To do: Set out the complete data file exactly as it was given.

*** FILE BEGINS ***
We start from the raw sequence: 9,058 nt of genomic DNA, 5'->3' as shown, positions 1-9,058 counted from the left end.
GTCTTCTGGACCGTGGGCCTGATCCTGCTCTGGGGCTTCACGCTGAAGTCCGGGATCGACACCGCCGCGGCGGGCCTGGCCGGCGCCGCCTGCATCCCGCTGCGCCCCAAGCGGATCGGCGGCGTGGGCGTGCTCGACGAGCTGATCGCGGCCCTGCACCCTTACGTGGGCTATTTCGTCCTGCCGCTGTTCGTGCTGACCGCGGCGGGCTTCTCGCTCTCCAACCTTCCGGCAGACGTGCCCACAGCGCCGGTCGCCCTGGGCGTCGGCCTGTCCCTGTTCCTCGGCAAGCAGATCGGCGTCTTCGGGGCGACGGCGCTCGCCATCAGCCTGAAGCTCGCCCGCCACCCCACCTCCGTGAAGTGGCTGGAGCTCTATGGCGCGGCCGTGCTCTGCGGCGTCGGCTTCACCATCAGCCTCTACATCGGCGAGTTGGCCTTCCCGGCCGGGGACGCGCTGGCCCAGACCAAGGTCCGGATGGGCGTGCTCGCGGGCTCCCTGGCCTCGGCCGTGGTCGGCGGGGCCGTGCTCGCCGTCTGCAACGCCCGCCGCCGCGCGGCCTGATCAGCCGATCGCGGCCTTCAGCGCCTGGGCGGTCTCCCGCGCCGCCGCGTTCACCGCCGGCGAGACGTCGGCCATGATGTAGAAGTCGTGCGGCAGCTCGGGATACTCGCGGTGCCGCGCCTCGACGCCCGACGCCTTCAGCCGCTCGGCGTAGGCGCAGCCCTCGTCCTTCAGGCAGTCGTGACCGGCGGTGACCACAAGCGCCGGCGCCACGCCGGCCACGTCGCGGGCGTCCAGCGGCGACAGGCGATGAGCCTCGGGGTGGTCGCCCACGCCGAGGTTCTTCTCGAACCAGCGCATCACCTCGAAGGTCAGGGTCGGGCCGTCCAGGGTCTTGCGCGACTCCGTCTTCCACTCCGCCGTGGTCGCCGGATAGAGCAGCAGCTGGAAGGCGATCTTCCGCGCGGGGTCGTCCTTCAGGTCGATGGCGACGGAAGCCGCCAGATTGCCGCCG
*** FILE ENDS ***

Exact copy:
We start from the raw sequence: 9,058 nt of genomic DNA, 5'->3' as shown, positions 1-9,058 counted from the left end.
GTCTTCTGGACCGTGGGCCTGATCCTGCTCTGGGGCTTCACGCTGAAGTCCGGGATCGACACCGCCGCGGCGGGCCTGGCCGGCGCCGCCTGCATCCCGCTGCGCCCCAAGCGGATCGGCGGCGTGGGCGTGCTCGACGAGCTGATCGCGGCCCTGCACCCTTACGTGGGCTATTTCGTCCTGCCGCTGTTCGTGCTGACCGCGGCGGGCTTCTCGCTCTCCAACCTTCCGGCAGACGTGCCCACAGCGCCGGTCGCCCTGGGCGTCGGCCTGTCCCTGTTCCTCGGCAAGCAGATCGGCGTCTTCGGGGCGACGGCGCTCGCCATCAGCCTGAAGCTCGCCCGCCACCCCACCTCCGTGAAGTGGCTGGAGCTCTATGGCGCGGCCGTGCTCTGCGGCGTCGGCTTCACCATCAGCCTCTACATCGGCGAGTTGGCCTTCCCGGCCGGGGACGCGCTGGCCCAGACCAAGGTCCGGATGGGCGTGCTCGCGGGCTCCCTGGCCTCGGCCGTGGTCGGCGGGGCCGTGCTCGCCGTCTGCAACGCCCGCCGCCGCGCGGCCTGATCAGCCGATCGCGGCCTTCAGCGCCTGGGCGGTCTCCCGCGCCGCCGCGTTCACCGCCGGCGAGACGTCGGCCATGATGTAGAAGTCGTGCGGCAGCTCGGGATACTCGCGGTGCCGCGCCTCGACGCCCGACGCCTTCAGCCGCTCGGCGTAGGCGCAGCCCTCGTCCTTCAGGCAGTCGTGACCGGCGGTGACCACAAGCGCCGGCGCCACGCCGGCCACGTCGCGGGCGTCCAGCGGCGACAGGCGATGAGCCTCGGGGTGGTCGCCCACGCCGAGGTTCTTCTCGAACCAGCGCATCACCTCGAAGGTCAGGGTCGGGCCGTCCAGGGTCTTGCGCGACTCCGTCTTCCACTCCGCCGTGGTCGCCGGATAGAGCAGCAGCTGGAAGGCGATCTTCCGCGCGGGGTCGTCCTTCAGGTCGATGGCGACGGAAGCCGCCAGATTGCCGCCG